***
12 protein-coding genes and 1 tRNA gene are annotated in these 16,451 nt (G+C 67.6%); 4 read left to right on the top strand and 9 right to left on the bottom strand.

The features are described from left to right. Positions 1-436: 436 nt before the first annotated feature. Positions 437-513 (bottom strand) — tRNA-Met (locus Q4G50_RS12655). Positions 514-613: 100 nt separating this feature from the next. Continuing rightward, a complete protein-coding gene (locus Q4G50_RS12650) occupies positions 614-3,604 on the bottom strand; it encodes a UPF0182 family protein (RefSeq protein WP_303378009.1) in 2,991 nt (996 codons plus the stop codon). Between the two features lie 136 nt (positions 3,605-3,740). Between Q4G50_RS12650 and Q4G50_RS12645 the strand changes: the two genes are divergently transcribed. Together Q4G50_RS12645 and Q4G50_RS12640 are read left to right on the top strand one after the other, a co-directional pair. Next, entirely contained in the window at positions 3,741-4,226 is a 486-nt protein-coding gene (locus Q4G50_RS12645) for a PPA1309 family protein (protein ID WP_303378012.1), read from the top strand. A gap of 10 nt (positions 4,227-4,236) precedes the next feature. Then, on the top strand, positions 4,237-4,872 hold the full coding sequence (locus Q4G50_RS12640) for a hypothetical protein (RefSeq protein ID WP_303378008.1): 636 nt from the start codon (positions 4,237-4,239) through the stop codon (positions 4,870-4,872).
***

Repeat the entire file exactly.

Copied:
12 protein-coding genes and 1 tRNA gene are annotated in these 16,451 nt (G+C 67.6%); 4 read left to right on the top strand and 9 right to left on the bottom strand.

The features are described from left to right. Positions 1-436: 436 nt before the first annotated feature. Positions 437-513 (bottom strand) — tRNA-Met (locus Q4G50_RS12655). Positions 514-613: 100 nt separating this feature from the next. Continuing rightward, a complete protein-coding gene (locus Q4G50_RS12650) occupies positions 614-3,604 on the bottom strand; it encodes a UPF0182 family protein (RefSeq protein WP_303378009.1) in 2,991 nt (996 codons plus the stop codon). Between the two features lie 136 nt (positions 3,605-3,740). Between Q4G50_RS12650 and Q4G50_RS12645 the strand changes: the two genes are divergently transcribed. Together Q4G50_RS12645 and Q4G50_RS12640 are read left to right on the top strand one after the other, a co-directional pair. Next, entirely contained in the window at positions 3,741-4,226 is a 486-nt protein-coding gene (locus Q4G50_RS12645) for a PPA1309 family protein (protein ID WP_303378012.1), read from the top strand. A gap of 10 nt (positions 4,227-4,236) precedes the next feature. Then, on the top strand, positions 4,237-4,872 hold the full coding sequence (locus Q4G50_RS12640) for a hypothetical protein (RefSeq protein ID WP_303378008.1): 636 nt from the start codon (positions 4,237-4,239) through the stop codon (positions 4,870-4,872).